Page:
Pregnancy Testing

Multiple Marker Screening

Other names for these tests: Triple Marker; Triple Screen; Double Screen; Quadruple Screen, Maternal Serum AFP Screen

The Multiple Marker Screening checks for two to four of the following: AFP, HCG, Estriol (E3) and Dimeric inhibin A. Estriol is a byproduct of estrogen metabolism and is affected by the health of baby and the placenta. Dimeric inhibin A is made in the ovaries. This test is generally done between 15-20 weeks gestation which is 17-22 weeks pregnancy.

The Triple Screen is a blood test measuring the Alfa-Feto Protein (AFP), Human Chorionic Gonadatropin (HCG) and estriol levels. It is more accurate at predicting Down Syndrome than the AFP alone, but it can miss 20-30% of cases of Down Syndrome in women over 35, and 40% in women under 35.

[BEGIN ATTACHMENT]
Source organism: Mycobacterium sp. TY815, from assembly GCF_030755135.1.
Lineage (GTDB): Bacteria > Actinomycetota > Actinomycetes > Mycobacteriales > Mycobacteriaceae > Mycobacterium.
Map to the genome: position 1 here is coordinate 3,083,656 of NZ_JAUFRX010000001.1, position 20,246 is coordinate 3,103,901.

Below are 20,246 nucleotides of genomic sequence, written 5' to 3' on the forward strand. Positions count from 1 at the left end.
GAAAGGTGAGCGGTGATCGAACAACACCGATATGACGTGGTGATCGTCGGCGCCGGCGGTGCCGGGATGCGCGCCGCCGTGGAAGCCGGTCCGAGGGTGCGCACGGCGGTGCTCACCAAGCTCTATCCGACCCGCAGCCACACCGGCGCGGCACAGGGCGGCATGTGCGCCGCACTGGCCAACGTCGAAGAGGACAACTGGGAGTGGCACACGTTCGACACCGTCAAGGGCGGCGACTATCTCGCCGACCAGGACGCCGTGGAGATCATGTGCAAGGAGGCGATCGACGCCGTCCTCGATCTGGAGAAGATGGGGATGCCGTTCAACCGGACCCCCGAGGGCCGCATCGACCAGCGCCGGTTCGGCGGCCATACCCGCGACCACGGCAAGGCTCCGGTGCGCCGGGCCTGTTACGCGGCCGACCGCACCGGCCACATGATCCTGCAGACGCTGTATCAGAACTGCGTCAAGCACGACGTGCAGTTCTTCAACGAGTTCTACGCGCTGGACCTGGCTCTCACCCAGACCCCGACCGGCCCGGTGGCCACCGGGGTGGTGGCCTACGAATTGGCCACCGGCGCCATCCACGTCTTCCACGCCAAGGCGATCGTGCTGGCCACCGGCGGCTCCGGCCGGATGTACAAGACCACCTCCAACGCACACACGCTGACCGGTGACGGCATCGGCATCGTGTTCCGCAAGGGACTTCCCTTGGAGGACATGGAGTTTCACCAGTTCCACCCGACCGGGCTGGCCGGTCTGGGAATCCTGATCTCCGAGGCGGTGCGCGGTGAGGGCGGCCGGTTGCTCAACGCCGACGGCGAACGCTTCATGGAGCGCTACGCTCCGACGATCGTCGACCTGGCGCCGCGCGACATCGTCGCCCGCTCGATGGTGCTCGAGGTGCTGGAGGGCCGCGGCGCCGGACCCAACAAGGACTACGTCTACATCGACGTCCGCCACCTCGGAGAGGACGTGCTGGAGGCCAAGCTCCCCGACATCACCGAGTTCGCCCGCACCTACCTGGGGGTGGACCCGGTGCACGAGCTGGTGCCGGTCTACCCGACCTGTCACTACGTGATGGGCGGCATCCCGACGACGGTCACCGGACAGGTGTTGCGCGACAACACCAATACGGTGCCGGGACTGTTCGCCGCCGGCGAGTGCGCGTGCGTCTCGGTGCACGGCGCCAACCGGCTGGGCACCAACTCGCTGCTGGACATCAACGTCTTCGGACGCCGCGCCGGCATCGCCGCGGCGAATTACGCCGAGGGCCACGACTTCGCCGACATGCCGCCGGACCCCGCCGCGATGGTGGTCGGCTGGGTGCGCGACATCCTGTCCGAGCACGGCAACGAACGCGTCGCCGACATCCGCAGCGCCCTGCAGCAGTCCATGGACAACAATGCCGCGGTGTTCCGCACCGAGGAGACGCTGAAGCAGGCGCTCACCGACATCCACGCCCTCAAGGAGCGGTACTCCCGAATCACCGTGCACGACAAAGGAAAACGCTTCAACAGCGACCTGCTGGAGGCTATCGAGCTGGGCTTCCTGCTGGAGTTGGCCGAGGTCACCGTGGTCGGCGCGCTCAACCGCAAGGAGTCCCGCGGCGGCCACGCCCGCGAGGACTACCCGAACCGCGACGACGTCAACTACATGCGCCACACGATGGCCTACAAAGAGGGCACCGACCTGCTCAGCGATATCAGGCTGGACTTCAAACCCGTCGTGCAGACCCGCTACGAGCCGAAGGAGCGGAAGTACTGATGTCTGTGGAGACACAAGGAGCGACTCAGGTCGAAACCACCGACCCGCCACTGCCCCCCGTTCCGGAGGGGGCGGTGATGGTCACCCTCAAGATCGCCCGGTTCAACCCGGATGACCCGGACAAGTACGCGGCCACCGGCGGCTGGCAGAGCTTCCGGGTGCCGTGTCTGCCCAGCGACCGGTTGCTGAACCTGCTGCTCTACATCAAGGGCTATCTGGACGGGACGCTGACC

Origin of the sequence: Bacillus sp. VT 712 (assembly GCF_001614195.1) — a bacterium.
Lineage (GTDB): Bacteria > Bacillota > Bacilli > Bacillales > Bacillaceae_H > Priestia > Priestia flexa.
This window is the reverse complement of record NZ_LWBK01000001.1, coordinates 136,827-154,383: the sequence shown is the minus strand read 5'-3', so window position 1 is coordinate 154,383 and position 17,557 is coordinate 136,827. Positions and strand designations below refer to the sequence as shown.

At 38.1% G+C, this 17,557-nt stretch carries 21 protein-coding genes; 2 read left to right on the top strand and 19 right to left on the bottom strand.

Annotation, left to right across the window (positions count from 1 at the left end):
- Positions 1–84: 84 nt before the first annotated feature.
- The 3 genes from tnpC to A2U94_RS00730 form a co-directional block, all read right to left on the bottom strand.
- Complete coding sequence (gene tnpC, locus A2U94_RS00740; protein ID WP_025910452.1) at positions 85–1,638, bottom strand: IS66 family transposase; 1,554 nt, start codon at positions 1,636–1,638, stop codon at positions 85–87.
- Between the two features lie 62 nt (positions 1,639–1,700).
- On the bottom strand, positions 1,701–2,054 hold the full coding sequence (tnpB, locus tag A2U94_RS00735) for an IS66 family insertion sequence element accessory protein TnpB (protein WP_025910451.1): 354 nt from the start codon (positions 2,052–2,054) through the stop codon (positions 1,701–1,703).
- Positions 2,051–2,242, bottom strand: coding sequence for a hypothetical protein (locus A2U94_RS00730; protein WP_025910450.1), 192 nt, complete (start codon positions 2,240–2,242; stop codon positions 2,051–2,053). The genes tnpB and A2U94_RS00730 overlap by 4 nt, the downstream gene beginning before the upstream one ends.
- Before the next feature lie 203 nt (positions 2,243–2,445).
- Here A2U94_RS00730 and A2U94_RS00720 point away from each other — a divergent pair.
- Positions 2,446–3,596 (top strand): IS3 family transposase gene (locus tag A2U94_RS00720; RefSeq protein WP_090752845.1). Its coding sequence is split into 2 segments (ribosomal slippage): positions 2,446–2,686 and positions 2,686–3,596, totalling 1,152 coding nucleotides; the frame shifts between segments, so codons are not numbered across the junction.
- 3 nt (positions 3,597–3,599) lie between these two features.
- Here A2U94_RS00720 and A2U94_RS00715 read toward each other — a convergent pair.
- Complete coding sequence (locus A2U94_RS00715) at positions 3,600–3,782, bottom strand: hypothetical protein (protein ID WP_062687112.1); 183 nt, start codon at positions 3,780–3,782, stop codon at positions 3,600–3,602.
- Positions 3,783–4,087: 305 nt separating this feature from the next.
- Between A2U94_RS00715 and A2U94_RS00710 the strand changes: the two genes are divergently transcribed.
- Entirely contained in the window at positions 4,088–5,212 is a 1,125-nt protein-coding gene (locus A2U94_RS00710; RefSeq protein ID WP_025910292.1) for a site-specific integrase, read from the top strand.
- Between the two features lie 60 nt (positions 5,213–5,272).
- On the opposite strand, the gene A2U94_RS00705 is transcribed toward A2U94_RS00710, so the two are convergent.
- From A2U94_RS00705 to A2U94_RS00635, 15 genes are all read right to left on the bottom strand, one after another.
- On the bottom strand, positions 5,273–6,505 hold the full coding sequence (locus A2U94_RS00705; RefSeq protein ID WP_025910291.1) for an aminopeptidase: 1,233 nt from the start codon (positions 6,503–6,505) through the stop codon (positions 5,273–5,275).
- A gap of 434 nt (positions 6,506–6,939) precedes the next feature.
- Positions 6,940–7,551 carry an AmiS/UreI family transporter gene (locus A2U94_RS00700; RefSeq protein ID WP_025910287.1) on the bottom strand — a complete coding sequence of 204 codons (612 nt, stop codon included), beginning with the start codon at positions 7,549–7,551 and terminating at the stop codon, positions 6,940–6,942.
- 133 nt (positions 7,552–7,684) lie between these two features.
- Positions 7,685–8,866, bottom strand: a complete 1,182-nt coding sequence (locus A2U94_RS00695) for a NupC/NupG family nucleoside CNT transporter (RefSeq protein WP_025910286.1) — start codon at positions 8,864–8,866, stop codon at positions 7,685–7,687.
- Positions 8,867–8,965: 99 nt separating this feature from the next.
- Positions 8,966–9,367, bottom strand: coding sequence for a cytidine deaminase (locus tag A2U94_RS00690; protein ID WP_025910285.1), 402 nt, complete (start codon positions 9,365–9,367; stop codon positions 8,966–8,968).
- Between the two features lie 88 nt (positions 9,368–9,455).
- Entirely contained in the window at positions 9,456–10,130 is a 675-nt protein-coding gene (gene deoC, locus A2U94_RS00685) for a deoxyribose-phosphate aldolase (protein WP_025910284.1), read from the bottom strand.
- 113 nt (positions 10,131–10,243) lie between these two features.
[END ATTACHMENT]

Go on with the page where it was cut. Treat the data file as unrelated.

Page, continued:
Out of 1000 tests performed, 25-50 will report increased levels and 2 will actually have a neural tube defect. There is a high rate of false positives, but 90% of neural tube defects are detected with this screen. False positives are possible due to:

Pregnancy not dated properly

Twins

A different "open" birth defect

A placental wall defect or bleeding

Weight, race and presence of diabetes all effect the levels.

If your test comes back high your choices will be to:

Repeat the test and compare the results

Use ultrasound to examine the baby. Ultrasound can see some neural tube defects, check age and check for twins

Use amniocentesis to determine health of baby

If your test comes back low your choices will be to:

Use ultrasound to examine the baby. Ultrasound can help to check age and undetected miscarriage.

Test for maternal diabetes

Amniocentesis to determine health of baby